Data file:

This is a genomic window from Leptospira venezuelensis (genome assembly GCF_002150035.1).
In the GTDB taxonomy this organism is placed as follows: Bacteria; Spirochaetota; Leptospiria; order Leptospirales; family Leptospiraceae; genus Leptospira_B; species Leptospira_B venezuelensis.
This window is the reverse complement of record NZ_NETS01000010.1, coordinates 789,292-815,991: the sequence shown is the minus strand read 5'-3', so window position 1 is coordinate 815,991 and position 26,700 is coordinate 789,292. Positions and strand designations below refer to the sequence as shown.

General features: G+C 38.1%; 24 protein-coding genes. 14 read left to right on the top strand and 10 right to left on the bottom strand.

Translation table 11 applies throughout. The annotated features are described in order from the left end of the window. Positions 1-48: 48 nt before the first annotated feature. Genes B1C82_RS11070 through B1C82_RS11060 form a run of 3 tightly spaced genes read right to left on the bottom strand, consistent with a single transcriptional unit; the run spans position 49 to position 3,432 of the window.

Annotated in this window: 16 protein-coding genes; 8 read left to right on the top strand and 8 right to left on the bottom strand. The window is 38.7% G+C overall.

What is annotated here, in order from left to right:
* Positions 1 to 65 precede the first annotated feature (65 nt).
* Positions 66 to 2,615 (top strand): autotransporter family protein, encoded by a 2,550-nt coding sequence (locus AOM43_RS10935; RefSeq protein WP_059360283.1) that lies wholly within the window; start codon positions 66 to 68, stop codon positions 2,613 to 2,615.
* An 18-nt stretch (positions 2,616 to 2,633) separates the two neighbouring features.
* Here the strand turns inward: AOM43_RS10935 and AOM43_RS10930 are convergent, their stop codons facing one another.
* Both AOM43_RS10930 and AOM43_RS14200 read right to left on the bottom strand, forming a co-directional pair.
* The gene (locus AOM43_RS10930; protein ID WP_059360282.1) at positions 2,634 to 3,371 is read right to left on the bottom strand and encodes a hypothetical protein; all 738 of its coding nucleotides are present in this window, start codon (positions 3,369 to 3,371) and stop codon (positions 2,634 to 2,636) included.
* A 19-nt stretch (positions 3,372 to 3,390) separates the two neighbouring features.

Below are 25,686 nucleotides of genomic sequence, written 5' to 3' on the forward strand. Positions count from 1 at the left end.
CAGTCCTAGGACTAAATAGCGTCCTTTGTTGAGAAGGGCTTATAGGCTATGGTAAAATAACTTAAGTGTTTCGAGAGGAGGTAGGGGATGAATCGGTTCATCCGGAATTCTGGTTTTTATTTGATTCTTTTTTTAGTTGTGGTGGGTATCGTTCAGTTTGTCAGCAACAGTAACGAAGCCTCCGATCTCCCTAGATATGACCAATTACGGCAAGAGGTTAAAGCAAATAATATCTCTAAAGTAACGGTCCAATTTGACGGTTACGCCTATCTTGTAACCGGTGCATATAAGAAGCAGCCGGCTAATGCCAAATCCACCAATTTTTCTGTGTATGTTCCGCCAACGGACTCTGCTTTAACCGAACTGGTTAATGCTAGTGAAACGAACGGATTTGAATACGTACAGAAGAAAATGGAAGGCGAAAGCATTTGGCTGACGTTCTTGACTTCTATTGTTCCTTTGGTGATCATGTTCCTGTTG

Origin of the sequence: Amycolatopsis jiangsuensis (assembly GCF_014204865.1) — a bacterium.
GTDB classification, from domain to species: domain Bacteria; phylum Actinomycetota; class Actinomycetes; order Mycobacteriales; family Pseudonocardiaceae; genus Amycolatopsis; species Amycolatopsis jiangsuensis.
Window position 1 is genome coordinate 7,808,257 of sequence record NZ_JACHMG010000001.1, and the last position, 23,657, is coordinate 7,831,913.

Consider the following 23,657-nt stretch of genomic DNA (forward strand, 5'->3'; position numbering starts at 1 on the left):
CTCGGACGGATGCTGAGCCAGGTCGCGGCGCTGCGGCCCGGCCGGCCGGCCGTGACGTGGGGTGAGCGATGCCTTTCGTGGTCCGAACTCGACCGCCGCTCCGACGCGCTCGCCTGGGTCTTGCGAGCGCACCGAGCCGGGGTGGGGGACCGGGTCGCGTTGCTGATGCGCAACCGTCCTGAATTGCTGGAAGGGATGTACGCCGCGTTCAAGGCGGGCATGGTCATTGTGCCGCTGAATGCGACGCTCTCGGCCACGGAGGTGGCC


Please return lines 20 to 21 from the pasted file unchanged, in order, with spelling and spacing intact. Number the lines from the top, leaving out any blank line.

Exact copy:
Consider the following 23,657-nt stretch of genomic DNA (forward strand, 5'->3'; position numbering starts at 1 on the left):
CTCGGACGGATGCTGAGCCAGGTCGCGGCGCTGCGGCCCGGCCGGCCGGCCGTGACGTGGGGTGAGCGATGCCTTTCGTGGTCCGAACTCGACCGCCGCTCCGACGCGCTCGCCTGGGTCTTGCGAGCGCACCGAGCCGGGGTGGGGGACCGGGTCGCGTTGCTGATGCGCAACCGTCCTGAATTGCTGGAAGGGATGTACGCCGCGTTCAAGGCGGGCATGGTCATTGTGCCGCTGAATGCGACGCTCTCGGCCACGGAGGTGGCC